Re:so (1)

Provocateur (133110) | more than 3 years ago | (#35319046)

Heck I'd be happy as a clam if I get to watch the launch close to the giant countdown clock (where exactly is it, anyone know?

Taking Off vs. Landing (1)

afabbro (33948) | more than 2 years ago | (#35316198)

Which is the more dangerous phase for the Space Shuttle (where "more dangerous" means "likely to blow up"): taking off or returning?

So far it's 1 for takeoff (Columbia) and 1 for returning (Challenger).

I wonder also what the general answer is for all manned spaceflight (at current technology)...big rocket filled with explosives shooting into the air, or coming back through reentry...

Re:Taking Off vs. Landing (1)

Anonymous Coward | more than 2 years ago | (#35316296)

So far it's 1 for takeoff (Columbia) and 1 for returning (Challenger)

I believe you have those switched.

Re:Taking Off vs. Landing (1)

afabbro (33948) | more than 2 years ago | (#35316484)

So far it's 1 for takeoff (Columbia) and 1 for returning (Challenger)

I believe you have those switched.

Yes. Sorry.

Re:Taking Off vs. Landing (3, Insightful)

LWATCDR (28044) | more than 2 years ago | (#35316302)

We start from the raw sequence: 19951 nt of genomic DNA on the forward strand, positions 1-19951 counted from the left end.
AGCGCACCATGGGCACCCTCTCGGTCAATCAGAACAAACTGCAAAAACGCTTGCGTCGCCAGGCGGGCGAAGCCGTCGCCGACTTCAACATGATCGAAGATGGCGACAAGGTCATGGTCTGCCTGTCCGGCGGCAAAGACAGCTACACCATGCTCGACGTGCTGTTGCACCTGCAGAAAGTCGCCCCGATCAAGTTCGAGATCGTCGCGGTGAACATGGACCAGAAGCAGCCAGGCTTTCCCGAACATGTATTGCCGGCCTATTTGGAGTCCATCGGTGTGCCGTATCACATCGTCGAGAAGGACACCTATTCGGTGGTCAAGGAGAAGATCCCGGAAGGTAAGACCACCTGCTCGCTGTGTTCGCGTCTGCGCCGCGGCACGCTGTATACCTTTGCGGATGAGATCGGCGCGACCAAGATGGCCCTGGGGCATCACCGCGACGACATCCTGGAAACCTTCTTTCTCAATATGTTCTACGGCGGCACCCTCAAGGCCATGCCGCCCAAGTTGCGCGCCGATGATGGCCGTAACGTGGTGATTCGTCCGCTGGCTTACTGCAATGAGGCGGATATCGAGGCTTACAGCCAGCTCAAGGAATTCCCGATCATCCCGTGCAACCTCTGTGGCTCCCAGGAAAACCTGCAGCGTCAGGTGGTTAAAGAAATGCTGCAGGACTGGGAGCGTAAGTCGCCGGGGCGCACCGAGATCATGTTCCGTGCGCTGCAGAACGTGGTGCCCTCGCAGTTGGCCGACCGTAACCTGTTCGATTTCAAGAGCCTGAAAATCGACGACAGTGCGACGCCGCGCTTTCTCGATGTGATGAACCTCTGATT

Both.
Actually if you look at total deaths it is probably re-entry. There are multiple abort modes for the shuttle and conventional rockets that are survivable. Plus if you have an issue you do not have to launch.
As the old saying goes. Take off is optional landing is not.

Re:Taking Off vs. Landing (1)

bryantthesmith (862805) | more than 2 years ago | (#35316406)

Take-off seems to be where most problems occur. If you remember, the reason that Columbia burned up in re-entry was because of a problem that occurred at take-off (foam flying off and ripping a hole in the wing). If Columbia would have had a successful take-off, they most likely would have had a successful re-entry. I think take-off is more dangerous because you are not strapped to millions of pound of explosives when you re-enter.